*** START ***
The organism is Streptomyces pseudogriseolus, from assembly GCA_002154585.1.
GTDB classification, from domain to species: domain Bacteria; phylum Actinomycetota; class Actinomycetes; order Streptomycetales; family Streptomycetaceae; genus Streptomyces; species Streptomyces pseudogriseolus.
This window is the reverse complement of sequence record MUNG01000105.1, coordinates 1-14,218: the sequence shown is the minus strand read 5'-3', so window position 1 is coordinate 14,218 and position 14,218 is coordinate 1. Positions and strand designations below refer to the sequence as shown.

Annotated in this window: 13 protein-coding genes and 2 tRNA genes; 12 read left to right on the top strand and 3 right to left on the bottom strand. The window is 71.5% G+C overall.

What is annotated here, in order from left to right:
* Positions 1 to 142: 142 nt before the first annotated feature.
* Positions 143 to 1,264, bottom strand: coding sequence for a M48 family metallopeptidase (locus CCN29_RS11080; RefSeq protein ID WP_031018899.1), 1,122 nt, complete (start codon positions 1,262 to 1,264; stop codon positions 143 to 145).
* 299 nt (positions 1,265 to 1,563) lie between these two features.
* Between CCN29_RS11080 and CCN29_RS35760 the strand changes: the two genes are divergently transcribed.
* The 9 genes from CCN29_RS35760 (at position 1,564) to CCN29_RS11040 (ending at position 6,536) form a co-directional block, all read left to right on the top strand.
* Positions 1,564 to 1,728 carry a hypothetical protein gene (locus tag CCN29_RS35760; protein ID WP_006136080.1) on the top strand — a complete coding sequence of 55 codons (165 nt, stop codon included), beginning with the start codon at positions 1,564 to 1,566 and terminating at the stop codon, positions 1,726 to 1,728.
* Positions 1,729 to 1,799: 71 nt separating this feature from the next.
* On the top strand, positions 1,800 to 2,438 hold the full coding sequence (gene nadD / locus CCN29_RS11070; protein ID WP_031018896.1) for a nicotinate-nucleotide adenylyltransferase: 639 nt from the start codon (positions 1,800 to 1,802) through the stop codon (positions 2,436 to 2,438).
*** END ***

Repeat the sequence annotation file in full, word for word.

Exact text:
The organism is Streptomyces pseudogriseolus, from assembly GCA_002154585.1.
GTDB classification, from domain to species: domain Bacteria; phylum Actinomycetota; class Actinomycetes; order Streptomycetales; family Streptomycetaceae; genus Streptomyces; species Streptomyces pseudogriseolus.
This window is the reverse complement of sequence record MUNG01000105.1, coordinates 1-14,218: the sequence shown is the minus strand read 5'-3', so window position 1 is coordinate 14,218 and position 14,218 is coordinate 1. Positions and strand designations below refer to the sequence as shown.

Annotated in this window: 13 protein-coding genes and 2 tRNA genes; 12 read left to right on the top strand and 3 right to left on the bottom strand. The window is 71.5% G+C overall.

What is annotated here, in order from left to right:
* Positions 1 to 142: 142 nt before the first annotated feature.
* Positions 143 to 1,264, bottom strand: coding sequence for a M48 family metallopeptidase (locus CCN29_RS11080; RefSeq protein ID WP_031018899.1), 1,122 nt, complete (start codon positions 1,262 to 1,264; stop codon positions 143 to 145).
* 299 nt (positions 1,265 to 1,563) lie between these two features.
* Between CCN29_RS11080 and CCN29_RS35760 the strand changes: the two genes are divergently transcribed.
* The 9 genes from CCN29_RS35760 (at position 1,564) to CCN29_RS11040 (ending at position 6,536) form a co-directional block, all read left to right on the top strand.
* Positions 1,564 to 1,728 carry a hypothetical protein gene (locus tag CCN29_RS35760; protein ID WP_006136080.1) on the top strand — a complete coding sequence of 55 codons (165 nt, stop codon included), beginning with the start codon at positions 1,564 to 1,566 and terminating at the stop codon, positions 1,726 to 1,728.
* Positions 1,729 to 1,799: 71 nt separating this feature from the next.
* On the top strand, positions 1,800 to 2,438 hold the full coding sequence (gene nadD / locus CCN29_RS11070; protein ID WP_031018896.1) for a nicotinate-nucleotide adenylyltransferase: 639 nt from the start codon (positions 1,800 to 1,802) through the stop codon (positions 2,436 to 2,438).